3. Loved this one. I read it after just looking up a non-egg recipe for chocolate mousse. My soul must be yearning for things like this as John & I have a pretty austere diet and a fun (and easy) dessert seems extra special. I know you’re happy in San Miguel. For the first time in more than 45 years, Mexico might not be happening for us this year, but we’re grateful for this special retreat of a home that we have in the Hondo valley, surrounded by old growth trees & birds and…..tranquility.
    much love,

    1. Thank you for writing, dear Susanna. I’m so happy to hear from you and to know that you and John are well and enjoying the tranquility of your home in Hondo. Maybe you’ll be able to make it back to Mexico next year. It will be here, waiting for you. — Love, Bonnie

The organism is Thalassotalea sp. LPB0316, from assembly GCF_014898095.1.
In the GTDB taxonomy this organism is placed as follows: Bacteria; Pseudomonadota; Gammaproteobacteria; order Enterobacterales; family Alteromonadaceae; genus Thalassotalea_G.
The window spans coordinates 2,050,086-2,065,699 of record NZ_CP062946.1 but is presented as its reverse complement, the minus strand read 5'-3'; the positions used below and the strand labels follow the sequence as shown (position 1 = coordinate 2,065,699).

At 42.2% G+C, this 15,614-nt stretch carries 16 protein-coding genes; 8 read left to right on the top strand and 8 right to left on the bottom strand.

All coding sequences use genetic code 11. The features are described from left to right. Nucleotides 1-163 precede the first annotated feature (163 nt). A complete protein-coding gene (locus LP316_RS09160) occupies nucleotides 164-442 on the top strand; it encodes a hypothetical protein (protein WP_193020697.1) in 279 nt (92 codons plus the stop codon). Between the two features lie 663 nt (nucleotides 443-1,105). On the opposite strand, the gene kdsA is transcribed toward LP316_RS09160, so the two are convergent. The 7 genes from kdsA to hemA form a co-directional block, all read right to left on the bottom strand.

4. I am one of the lucky lucky neighbors who got to sample this slice of heaven. The crust was the buttery cookie of dreams and the topping was like a burst of summer in my mouth . Yummy

    1. Thank you for sharing your first-hand experience, dear Kharin. I hope WOW readers will try making this raspberry “pizza” tart — it’s SO easy and de-lish!

  5. Dear Bon,
    I never thought of raspberries as jewels, but now that you have alerted me to it, I realize how jewel-like they appear. Thank you for another delicious post with beautiful pictures.